So this is a bit of a departure from the stories we share, but a story nonetheless. Nonfiction. A tragedy about a life cut short, about the way life boils down to choices, and the cost of making the wrong choices.
I used to be a teacher. I worked at an inner city school at a school designed for at-risk students. Most of the guys had fallen behind in school because of their gang affiliation, most of the girls were there because of pregnancies that left them a semester behind, and all were there because of a genuine disinterest. You go to school because you have to. You seldom realize the importance it can play in shaping you, especially when there are stronger outside influences at play.
Michael Cardona was one of the first students that I taught. I had him on A days during 4th block, the smallest class that I’ve ever instructed (there were 4 students). It was y first year teaching, and I first met Mr. Cardona at the end of a very hectic, eye-opening, panicked, can-I-make-it day. As opposed to my other blocks that day, 4th was easy, and we breezed through the introductory material. Since Day 1 is all about meet and greet, it allowed us a better chance to get to know each other, talk, and so forth. At the end of the day, Michael asked me if he could straighten my room, pick up my trash, and clean off my boards. It caught me completely off guard, and I was happy to let him. It was a task he dove eagerly into.
As I got my things straight at the end of my first day, I watched the earnestness displayed by this student. It amazed me. After a day that had largely felt hopeless, I found hope. I knew right off the bat that I liked him, and that he was a good seed. Every teacher knows that one of the keys to effective teaching is effective communicating with the parents, and you don’t always want to call home about the bad things. After the bell rang and my tiny class dismissed, I looked up Cardona’s information and called his dad. I wanted to start the year with good news to establish an ally in the event that things changed midyear.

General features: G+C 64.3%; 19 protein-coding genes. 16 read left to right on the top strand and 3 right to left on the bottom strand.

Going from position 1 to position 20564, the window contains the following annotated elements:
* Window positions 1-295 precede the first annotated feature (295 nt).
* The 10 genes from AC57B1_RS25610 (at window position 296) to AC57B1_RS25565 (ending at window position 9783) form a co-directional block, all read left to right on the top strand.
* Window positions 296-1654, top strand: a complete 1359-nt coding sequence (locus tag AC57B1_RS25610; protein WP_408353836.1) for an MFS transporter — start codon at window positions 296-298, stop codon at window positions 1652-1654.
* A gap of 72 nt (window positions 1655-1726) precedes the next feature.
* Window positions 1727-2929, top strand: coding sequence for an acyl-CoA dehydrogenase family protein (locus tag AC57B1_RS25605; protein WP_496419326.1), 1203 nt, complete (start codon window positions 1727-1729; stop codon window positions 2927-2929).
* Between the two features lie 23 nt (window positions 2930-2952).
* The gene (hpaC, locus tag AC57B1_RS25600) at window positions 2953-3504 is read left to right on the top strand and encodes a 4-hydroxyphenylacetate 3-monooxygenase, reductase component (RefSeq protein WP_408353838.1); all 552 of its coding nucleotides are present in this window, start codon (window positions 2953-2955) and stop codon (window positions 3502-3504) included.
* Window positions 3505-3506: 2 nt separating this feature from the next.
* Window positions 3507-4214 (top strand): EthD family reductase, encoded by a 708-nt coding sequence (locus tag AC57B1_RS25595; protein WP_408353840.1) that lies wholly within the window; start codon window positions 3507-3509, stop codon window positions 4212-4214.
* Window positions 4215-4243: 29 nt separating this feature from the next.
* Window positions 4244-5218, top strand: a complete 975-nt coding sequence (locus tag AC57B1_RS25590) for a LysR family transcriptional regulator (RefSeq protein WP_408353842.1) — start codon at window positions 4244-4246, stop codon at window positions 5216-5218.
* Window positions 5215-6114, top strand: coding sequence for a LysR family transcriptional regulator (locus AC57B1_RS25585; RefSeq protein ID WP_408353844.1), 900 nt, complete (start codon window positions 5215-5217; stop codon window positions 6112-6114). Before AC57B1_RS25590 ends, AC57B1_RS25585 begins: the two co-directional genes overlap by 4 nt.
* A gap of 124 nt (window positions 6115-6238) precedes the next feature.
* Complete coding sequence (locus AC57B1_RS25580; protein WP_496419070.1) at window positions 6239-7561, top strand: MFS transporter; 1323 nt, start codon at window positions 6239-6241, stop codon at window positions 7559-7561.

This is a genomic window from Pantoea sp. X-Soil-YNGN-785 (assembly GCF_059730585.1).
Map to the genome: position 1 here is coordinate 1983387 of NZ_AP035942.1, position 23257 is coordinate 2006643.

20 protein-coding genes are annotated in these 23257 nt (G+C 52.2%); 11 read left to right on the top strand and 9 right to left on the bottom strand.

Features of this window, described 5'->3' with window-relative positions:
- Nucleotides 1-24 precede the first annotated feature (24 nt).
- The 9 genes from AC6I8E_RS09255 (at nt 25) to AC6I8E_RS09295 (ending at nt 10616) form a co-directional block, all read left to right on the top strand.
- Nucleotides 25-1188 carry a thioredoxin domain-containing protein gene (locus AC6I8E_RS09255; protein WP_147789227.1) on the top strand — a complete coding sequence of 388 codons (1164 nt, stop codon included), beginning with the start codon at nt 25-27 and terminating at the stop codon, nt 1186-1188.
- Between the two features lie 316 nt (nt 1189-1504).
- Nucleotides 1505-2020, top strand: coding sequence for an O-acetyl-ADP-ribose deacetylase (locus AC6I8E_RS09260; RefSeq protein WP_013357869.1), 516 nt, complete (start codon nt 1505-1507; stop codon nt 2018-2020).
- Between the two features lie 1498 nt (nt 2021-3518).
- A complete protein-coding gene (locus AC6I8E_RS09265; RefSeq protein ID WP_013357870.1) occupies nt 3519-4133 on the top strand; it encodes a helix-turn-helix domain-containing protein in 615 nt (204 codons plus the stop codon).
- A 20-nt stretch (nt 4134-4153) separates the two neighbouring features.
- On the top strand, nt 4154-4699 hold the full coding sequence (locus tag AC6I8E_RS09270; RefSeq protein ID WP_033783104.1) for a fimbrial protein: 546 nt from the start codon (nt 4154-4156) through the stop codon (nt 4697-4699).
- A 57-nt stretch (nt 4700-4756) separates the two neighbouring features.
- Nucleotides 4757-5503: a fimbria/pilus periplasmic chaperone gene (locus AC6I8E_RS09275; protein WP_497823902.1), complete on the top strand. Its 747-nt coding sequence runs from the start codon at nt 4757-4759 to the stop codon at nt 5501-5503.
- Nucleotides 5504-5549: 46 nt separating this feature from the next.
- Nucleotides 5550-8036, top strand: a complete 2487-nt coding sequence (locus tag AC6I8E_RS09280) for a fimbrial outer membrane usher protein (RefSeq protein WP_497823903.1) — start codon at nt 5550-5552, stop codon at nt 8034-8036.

I spoke with his father, and I told him what a delight Michael was. Day one and I already knew that he was smart and outgoing. His dad was somewhat taken aback, but very appreciative of the call. I told him I was looking forward to working with him the rest of the year, and the call ended
As the school year went on and Michael began to “find” himself and create a place for himself among his peers, I noticed a sinister shift in his overall attitude. He became sneakier, dodgier. He became the class clown (which is no problem…I was the class clown). He became lazy with his school work, and his attendance became virtually nonexistent. I began taking Michael out to the hall, just to have a one on one chat with him, ask him what’s going on, ask him if he’s ok. He’d tell me yes. I called his dad on several occasions and mentioned the change, and I got the classical parental response. “I’ll make sure it’s better.” I was doing everything I could. I could only hope his dad would do the same.
He was a smart kid, and scraped by the course with a D, doing just enough work to pass. He took his Standardized test at the end of the year (don’t even get me started) and passed, meaning he could move from World History to U.S History (I taught both) next year. I’d see him again.
Summer came and went, and fall arrived with a brand new set of students, and a much changed Michael Cardona. I could immediately tell by the way he carried himself and the overall swagger that he was doing things he shouldn’t be doing. His attitude had grown more disrespectful, and it was clear that he no longer cared about school, or about even pretending to care (most students will pretend for your benefit).